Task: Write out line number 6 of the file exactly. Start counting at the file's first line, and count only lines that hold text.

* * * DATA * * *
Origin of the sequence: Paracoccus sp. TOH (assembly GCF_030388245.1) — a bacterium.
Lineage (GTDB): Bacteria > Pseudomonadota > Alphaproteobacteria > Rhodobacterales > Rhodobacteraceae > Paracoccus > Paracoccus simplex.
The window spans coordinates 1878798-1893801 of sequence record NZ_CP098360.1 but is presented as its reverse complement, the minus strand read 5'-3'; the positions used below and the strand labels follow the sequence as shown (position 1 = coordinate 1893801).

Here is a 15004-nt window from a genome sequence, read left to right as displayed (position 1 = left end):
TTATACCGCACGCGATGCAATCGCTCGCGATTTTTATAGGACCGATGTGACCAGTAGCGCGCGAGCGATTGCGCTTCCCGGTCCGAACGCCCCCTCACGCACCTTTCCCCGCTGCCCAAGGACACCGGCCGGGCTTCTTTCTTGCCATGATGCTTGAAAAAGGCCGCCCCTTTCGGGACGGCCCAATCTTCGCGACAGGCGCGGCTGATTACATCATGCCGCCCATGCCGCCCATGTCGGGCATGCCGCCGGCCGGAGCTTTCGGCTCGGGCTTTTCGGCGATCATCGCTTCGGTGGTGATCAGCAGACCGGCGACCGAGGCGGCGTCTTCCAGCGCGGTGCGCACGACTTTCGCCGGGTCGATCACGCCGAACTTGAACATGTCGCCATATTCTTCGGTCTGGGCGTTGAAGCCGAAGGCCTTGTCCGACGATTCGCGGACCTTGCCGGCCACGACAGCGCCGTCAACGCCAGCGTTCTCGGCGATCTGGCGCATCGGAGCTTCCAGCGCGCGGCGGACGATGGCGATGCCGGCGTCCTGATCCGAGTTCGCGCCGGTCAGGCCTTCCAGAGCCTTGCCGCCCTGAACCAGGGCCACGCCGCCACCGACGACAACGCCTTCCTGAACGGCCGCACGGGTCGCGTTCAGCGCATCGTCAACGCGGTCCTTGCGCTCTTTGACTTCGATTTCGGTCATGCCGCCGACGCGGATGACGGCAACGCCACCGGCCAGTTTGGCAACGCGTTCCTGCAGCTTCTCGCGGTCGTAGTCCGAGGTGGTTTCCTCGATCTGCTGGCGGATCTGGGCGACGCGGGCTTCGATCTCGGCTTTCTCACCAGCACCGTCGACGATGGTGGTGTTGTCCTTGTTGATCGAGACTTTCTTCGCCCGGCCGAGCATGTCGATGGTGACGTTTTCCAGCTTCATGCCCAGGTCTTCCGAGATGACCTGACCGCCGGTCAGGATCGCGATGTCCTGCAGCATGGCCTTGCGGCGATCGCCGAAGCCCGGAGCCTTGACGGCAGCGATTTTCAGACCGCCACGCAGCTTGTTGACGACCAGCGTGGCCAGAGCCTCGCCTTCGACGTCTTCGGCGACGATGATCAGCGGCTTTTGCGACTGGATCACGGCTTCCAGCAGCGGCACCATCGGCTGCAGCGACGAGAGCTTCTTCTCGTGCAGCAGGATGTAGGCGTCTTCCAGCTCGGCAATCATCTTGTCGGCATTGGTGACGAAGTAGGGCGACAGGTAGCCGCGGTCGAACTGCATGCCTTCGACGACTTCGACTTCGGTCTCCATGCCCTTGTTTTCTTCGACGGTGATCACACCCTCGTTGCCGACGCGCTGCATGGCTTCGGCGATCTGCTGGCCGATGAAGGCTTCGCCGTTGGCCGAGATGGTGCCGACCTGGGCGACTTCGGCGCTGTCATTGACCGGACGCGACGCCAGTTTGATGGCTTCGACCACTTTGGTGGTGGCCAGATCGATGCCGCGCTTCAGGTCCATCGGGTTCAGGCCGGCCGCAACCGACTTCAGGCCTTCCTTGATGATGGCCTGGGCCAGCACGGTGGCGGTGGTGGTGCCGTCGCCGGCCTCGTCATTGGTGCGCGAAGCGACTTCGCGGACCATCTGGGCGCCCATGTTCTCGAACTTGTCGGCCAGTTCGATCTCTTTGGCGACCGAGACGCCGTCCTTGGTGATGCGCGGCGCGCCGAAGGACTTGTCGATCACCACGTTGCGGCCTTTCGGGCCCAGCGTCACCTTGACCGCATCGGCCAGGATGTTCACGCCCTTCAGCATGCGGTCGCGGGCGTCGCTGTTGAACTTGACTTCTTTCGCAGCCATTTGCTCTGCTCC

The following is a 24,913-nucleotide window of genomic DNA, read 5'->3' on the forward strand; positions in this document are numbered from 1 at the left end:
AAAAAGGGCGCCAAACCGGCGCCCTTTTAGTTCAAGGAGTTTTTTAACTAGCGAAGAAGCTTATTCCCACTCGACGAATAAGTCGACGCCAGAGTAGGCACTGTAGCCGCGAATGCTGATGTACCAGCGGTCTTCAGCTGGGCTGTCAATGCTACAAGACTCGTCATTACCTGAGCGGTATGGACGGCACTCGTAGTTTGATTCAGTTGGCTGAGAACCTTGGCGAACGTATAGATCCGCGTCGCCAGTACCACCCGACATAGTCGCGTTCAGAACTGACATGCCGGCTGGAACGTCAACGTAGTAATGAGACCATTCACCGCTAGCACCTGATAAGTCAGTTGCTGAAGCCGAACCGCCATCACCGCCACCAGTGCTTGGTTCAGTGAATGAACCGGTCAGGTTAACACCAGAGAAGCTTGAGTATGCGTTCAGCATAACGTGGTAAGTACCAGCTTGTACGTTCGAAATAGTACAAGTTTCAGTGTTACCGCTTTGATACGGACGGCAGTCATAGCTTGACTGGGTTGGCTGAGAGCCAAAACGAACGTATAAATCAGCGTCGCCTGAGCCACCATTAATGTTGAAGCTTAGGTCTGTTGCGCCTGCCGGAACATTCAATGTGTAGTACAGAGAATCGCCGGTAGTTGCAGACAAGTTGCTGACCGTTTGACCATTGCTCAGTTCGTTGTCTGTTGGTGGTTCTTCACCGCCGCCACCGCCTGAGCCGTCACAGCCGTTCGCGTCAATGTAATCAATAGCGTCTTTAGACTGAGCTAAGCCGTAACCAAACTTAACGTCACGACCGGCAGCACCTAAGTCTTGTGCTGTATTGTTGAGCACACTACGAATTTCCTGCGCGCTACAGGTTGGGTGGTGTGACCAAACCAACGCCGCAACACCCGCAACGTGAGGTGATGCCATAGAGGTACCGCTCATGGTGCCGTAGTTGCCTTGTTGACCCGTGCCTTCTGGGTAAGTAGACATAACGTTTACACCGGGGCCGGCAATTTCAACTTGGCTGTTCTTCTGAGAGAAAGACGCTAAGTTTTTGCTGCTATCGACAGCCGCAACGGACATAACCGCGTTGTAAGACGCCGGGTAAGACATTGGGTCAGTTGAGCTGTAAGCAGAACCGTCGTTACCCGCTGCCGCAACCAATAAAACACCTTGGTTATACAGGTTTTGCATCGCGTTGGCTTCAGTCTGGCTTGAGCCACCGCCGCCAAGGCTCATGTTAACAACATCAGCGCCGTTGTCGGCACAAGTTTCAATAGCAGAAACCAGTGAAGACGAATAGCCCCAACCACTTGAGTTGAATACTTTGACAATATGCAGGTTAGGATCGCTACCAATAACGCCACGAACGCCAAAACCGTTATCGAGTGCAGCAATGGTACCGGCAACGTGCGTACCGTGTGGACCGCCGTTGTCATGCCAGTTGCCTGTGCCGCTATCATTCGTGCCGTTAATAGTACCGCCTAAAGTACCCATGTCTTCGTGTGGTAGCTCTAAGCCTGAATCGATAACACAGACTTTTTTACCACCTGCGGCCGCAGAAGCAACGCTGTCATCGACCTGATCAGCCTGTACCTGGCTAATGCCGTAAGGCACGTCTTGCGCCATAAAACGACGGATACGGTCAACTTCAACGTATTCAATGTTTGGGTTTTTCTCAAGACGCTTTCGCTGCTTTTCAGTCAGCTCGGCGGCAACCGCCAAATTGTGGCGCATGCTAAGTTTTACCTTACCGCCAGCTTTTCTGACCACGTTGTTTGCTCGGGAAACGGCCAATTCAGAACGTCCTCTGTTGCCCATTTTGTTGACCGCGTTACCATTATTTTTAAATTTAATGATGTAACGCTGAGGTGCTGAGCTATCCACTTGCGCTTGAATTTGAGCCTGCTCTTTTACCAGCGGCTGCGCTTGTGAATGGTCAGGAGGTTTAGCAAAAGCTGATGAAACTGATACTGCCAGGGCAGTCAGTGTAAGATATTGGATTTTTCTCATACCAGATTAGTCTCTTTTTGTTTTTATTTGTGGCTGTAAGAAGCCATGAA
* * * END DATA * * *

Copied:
The following is a 24,913-nucleotide window of genomic DNA, read 5'->3' on the forward strand; positions in this document are numbered from 1 at the left end: